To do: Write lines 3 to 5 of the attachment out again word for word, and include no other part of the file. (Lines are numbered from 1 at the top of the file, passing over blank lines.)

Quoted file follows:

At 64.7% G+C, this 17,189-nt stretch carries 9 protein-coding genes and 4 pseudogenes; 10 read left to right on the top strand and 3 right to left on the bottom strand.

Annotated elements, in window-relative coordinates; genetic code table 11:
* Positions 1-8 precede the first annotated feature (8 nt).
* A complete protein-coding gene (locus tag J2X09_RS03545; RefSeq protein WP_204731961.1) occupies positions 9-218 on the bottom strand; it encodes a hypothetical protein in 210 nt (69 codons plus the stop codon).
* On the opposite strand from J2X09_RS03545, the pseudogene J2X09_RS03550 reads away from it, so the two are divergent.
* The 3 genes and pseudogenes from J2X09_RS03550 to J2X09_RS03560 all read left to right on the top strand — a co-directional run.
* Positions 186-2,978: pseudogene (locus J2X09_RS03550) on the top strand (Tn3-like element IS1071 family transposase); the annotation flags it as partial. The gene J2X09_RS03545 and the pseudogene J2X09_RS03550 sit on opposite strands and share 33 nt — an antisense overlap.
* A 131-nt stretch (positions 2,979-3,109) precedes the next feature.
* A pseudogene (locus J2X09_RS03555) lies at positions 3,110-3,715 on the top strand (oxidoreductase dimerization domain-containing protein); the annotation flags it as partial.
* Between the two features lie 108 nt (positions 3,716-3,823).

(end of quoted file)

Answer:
* Positions 1-8 precede the first annotated feature (8 nt).
* A complete protein-coding gene (locus tag J2X09_RS03545; RefSeq protein WP_204731961.1) occupies positions 9-218 on the bottom strand; it encodes a hypothetical protein in 210 nt (69 codons plus the stop codon).
* On the opposite strand from J2X09_RS03545, the pseudogene J2X09_RS03550 reads away from it, so the two are divergent.